After one particularly frustrating performance by his Green Bay Packers, legendary coach Vince Lombardi called his team together.
He was determined to get them refocused on the things that made for winning. As they knelt before the coach, he held up a football. “Gentlemen, today we start over. This is a football!”
I feel the need to call the local church around me and make a similar pronouncement: “Brothers and sisters in Christ, when we disagree, Jesus said we are to talk to one another, not about one another!”
Matthew 18:15 has not been excised from Scripture: “If another member of the church sins against you, go and point out the fault when the two of you are alone.”
In the midst of a series of direct teachings about how his followers are to relate to one another and the world, Jesus gives us crystal-clear instructions on how to manage conflict. He goes on to suggest follow-up strategies for dealing with disagreements.
Unfortunately, we rationalize and justify ourselves as exceptions to this foundational component of New Testament community.
In our work at the Center for Congregational Health, we find ourselves invited into many opportunities to witness conflict firsthand. We do so willingly, as we believe that conflict is an opportunity for God’s people to come to grips with issues that often are ignored or glossed over.
However, we are constantly amazed at how this basic component of congregational health is ignored or willfully violated.
Rather than deal directly with those they disagree with, clergy and laity alike frequently have managed to triangle, sabotage, ignore, gossip about, manipulate and generally mistreat those they disagree with.
On more occasions than I can count, I have asked someone, “Have you gone and talked with this person about your concerns?” Sadly, the vast majority confess they have not.
Why not? What makes this level of conversation so difficult? Part of the reason is our natural tendency to avoid conflict. Most of us were raised to be polite, respectful and non-argumentative. Thank God for those traits.
However, throughout the Gospels, Jesus invites us to a deeper level of relationship that delves into honest disagreement as an opportunity for greater intimacy rather than division.
Some of the people I loved best as a pastor and who taught me most were those who had the gumption to disagree with me agreeably. I can name them and recall many a day when they came to me with a concern, and I found myself having to admit they were right, or arguing against them with all my might.
Whatever the outcome, I knew we would walk out of the study as better friends than we entered.
Those relationships were marked with some common threads: We did our disagreeing in private, we had a shared love for our church, we respected one another deeply, and we refused to talk about each other to others.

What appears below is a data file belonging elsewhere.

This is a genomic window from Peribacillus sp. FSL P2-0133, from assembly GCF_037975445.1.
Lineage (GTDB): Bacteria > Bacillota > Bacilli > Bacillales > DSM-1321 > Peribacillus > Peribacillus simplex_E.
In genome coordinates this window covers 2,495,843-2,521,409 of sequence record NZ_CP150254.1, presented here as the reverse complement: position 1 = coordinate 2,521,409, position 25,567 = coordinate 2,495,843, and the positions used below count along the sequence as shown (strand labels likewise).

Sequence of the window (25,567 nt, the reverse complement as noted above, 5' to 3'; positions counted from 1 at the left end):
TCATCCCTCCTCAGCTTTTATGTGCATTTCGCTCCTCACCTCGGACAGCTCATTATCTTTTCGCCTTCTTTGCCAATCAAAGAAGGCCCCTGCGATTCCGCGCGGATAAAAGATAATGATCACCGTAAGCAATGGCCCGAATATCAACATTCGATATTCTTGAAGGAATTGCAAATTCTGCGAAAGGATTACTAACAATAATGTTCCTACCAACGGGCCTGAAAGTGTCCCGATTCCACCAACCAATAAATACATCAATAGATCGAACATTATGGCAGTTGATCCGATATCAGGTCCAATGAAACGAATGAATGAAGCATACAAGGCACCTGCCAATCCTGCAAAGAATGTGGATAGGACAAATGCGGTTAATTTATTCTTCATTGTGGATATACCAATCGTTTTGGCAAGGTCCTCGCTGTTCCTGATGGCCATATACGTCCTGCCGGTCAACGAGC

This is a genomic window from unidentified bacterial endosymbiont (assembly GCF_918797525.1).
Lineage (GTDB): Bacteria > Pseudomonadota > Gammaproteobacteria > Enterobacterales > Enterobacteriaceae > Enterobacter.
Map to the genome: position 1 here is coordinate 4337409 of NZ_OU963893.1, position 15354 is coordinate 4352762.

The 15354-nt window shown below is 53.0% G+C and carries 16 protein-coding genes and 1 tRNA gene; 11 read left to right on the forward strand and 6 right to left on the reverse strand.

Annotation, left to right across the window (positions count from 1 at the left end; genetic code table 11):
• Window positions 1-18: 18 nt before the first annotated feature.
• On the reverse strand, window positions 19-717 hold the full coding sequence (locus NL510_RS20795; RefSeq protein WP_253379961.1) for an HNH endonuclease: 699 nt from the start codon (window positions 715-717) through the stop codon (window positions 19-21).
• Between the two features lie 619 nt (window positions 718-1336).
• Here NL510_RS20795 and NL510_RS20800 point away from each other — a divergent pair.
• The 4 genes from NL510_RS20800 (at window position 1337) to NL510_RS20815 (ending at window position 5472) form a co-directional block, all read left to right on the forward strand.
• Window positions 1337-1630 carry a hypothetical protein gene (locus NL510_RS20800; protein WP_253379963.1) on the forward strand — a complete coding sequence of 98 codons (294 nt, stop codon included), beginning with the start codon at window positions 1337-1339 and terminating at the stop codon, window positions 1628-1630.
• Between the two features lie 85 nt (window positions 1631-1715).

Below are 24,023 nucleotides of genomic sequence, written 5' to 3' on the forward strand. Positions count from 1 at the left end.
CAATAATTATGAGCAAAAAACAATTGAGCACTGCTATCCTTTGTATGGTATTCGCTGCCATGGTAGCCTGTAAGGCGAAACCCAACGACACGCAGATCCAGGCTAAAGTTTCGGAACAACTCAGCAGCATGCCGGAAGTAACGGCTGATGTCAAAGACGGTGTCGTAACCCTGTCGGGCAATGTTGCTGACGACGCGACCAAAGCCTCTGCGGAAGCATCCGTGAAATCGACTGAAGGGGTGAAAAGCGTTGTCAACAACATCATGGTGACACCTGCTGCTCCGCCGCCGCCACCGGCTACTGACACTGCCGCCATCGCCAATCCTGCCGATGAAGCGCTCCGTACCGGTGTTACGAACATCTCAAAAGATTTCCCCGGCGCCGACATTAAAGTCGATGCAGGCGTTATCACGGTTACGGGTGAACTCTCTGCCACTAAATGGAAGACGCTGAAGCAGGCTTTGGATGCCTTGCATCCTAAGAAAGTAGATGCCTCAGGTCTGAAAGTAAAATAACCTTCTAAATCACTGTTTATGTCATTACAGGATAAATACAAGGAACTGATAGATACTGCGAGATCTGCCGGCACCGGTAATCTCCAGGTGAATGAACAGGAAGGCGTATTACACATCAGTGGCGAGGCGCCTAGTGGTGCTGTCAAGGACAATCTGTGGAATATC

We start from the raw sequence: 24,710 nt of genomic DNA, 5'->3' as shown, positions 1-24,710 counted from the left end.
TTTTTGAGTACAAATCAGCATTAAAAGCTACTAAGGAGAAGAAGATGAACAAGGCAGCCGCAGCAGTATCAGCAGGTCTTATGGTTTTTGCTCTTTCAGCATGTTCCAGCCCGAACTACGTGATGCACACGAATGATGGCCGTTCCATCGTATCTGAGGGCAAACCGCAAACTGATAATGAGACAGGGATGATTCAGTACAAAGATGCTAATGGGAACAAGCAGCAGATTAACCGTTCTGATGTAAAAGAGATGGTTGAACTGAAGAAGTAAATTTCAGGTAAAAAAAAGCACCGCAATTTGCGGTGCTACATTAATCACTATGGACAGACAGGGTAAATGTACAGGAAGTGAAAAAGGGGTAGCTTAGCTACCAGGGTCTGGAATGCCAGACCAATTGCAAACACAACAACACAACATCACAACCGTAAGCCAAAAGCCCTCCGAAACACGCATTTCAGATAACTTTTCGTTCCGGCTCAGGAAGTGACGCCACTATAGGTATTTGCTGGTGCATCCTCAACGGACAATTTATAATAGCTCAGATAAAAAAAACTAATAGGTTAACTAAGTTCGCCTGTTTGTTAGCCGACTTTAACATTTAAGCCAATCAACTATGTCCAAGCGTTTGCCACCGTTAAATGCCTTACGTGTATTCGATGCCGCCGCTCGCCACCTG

I am a far better minister because those men and women took Matthew 18 to heart and overcame their reluctance to speak hard words to me.
Another, more common barrier to our taking this habit to heart is that we have not cultivated our own emotional and spiritual health to the point that we are comfortable practicing Jesus’ clear command. It takes significant ego strength to confront someone in a healthy, anxious-free fashion.
Our culture seems to encourage indirect, malicious and mean-spirited conversation when we disagree with someone. Instead, the biblical call is to go to someone out of love, not anger, and to do so with an eye toward resolution.
Simply venting or “getting things off your chest” is more about our self-centeredness than about building up the body of Christ. It takes thoughtful self-examination to expose the mixed motives and personal agendas that cloud our thinking. Often, our outrage is more about us than it is about the one who frustrates us.
Spiritual and personal maturity is a prerequisite to managing conflict in a healthy fashion. When it is not present in one party, the biblical mandate still exists and requires us to work harder at containing and controlling our emotions.
Frustration, self-doubt and exasperation bubble up and gnaw at our spirit. Thankfully, Jesus encourages us to find others (Matthew 18:16) to help us amid the conflict.
Healthy churches will establish clear and well-communicated ways of dealing with conflict. Inviting the congregation into regular conversations about “pinch points,” areas of frustration and unmet expectations help keep emotions at a civil level.
A personnel committee should have as one of its primary tasks to keep staff conflict on the radar and closely monitored.
Dealing with conflict is an increasingly important practice of a healthy congregation. Jesus had it right. Now, we need to get back to the basics and follow his instructions.
Bill Wilson is president of the Center for Congregational Health in Winston-Salem, N.C.
Bill Wilson is president of the Center for Healthy Churches (CHC) housed at Belmont University in Nashville, Tennessee.